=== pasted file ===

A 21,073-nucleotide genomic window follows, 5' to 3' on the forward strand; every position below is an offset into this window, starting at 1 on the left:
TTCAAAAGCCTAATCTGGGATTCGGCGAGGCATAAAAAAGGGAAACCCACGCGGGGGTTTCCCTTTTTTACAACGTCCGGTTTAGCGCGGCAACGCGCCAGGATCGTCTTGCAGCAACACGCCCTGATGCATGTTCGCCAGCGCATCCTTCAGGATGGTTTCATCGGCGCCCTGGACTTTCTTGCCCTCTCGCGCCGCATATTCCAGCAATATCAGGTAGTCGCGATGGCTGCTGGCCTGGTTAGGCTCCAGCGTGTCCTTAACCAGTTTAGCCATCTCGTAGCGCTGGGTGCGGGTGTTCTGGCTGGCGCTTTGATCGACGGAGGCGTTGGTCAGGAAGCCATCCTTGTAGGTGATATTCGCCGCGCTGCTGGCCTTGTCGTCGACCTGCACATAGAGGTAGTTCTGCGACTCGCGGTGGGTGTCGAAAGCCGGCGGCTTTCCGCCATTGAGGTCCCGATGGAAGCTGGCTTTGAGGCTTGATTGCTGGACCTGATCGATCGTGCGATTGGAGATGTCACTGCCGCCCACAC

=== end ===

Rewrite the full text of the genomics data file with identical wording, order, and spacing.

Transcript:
A 21,073-nucleotide genomic window follows, 5' to 3' on the forward strand; every position below is an offset into this window, starting at 1 on the left:
TTCAAAAGCCTAATCTGGGATTCGGCGAGGCATAAAAAAGGGAAACCCACGCGGGGGTTTCCCTTTTTTACAACGTCCGGTTTAGCGCGGCAACGCGCCAGGATCGTCTTGCAGCAACACGCCCTGATGCATGTTCGCCAGCGCATCCTTCAGGATGGTTTCATCGGCGCCCTGGACTTTCTTGCCCTCTCGCGCCGCATATTCCAGCAATATCAGGTAGTCGCGATGGCTGCTGGCCTGGTTAGGCTCCAGCGTGTCCTTAACCAGTTTAGCCATCTCGTAGCGCTGGGTGCGGGTGTTCTGGCTGGCGCTTTGATCGACGGAGGCGTTGGTCAGGAAGCCATCCTTGTAGGTGATATTCGCCGCGCTGCTGGCCTTGTCGTCGACCTGCACATAGAGGTAGTTCTGCGACTCGCGGTGGGTGTCGAAAGCCGGCGGCTTTCCGCCATTGAGGTCCCGATGGAAGCTGGCTTTGAGGCTTGATTGCTGGACCTGATCGATCGTGCGATTGGAGATGTCACTGCCGCCCACAC